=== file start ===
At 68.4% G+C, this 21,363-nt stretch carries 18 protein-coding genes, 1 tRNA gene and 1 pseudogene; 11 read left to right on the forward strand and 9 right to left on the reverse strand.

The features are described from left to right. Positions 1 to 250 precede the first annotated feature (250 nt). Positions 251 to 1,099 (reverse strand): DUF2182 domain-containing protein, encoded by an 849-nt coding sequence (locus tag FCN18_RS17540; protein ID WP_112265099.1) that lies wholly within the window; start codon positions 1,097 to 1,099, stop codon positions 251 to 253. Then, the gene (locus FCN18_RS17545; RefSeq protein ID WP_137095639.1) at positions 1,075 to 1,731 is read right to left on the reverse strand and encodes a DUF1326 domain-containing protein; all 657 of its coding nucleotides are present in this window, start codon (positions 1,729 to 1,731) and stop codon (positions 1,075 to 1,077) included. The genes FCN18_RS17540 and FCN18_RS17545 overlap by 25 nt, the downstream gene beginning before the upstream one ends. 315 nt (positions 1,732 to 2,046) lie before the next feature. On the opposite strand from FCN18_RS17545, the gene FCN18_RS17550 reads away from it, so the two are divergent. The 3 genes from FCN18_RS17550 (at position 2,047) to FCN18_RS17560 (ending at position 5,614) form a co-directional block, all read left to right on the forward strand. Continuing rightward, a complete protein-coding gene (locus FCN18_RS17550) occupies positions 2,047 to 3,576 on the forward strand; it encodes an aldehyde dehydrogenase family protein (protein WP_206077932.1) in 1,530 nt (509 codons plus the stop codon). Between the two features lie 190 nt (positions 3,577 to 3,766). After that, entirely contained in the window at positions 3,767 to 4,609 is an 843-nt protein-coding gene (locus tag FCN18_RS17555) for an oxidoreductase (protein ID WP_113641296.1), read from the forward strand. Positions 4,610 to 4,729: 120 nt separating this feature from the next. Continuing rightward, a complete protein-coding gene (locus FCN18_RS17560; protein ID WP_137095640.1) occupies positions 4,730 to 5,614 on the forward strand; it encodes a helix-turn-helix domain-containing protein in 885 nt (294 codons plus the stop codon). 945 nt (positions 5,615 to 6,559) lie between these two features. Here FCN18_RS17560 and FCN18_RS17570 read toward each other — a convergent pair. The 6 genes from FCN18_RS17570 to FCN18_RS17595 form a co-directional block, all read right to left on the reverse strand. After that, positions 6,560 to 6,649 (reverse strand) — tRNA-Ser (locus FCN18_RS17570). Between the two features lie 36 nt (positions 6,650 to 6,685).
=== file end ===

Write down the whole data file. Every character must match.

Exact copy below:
At 68.4% G+C, this 21,363-nt stretch carries 18 protein-coding genes, 1 tRNA gene and 1 pseudogene; 11 read left to right on the forward strand and 9 right to left on the reverse strand.

The features are described from left to right. Positions 1 to 250 precede the first annotated feature (250 nt). Positions 251 to 1,099 (reverse strand): DUF2182 domain-containing protein, encoded by an 849-nt coding sequence (locus tag FCN18_RS17540; protein ID WP_112265099.1) that lies wholly within the window; start codon positions 1,097 to 1,099, stop codon positions 251 to 253. Then, the gene (locus FCN18_RS17545; RefSeq protein ID WP_137095639.1) at positions 1,075 to 1,731 is read right to left on the reverse strand and encodes a DUF1326 domain-containing protein; all 657 of its coding nucleotides are present in this window, start codon (positions 1,729 to 1,731) and stop codon (positions 1,075 to 1,077) included. The genes FCN18_RS17540 and FCN18_RS17545 overlap by 25 nt, the downstream gene beginning before the upstream one ends. 315 nt (positions 1,732 to 2,046) lie before the next feature. On the opposite strand from FCN18_RS17545, the gene FCN18_RS17550 reads away from it, so the two are divergent. The 3 genes from FCN18_RS17550 (at position 2,047) to FCN18_RS17560 (ending at position 5,614) form a co-directional block, all read left to right on the forward strand. Continuing rightward, a complete protein-coding gene (locus FCN18_RS17550) occupies positions 2,047 to 3,576 on the forward strand; it encodes an aldehyde dehydrogenase family protein (protein WP_206077932.1) in 1,530 nt (509 codons plus the stop codon). Between the two features lie 190 nt (positions 3,577 to 3,766). After that, entirely contained in the window at positions 3,767 to 4,609 is an 843-nt protein-coding gene (locus tag FCN18_RS17555) for an oxidoreductase (protein ID WP_113641296.1), read from the forward strand. Positions 4,610 to 4,729: 120 nt separating this feature from the next. Continuing rightward, a complete protein-coding gene (locus FCN18_RS17560; protein ID WP_137095640.1) occupies positions 4,730 to 5,614 on the forward strand; it encodes a helix-turn-helix domain-containing protein in 885 nt (294 codons plus the stop codon). 945 nt (positions 5,615 to 6,559) lie between these two features. Here FCN18_RS17560 and FCN18_RS17570 read toward each other — a convergent pair. The 6 genes from FCN18_RS17570 to FCN18_RS17595 form a co-directional block, all read right to left on the reverse strand. After that, positions 6,560 to 6,649 (reverse strand) — tRNA-Ser (locus FCN18_RS17570). Between the two features lie 36 nt (positions 6,650 to 6,685).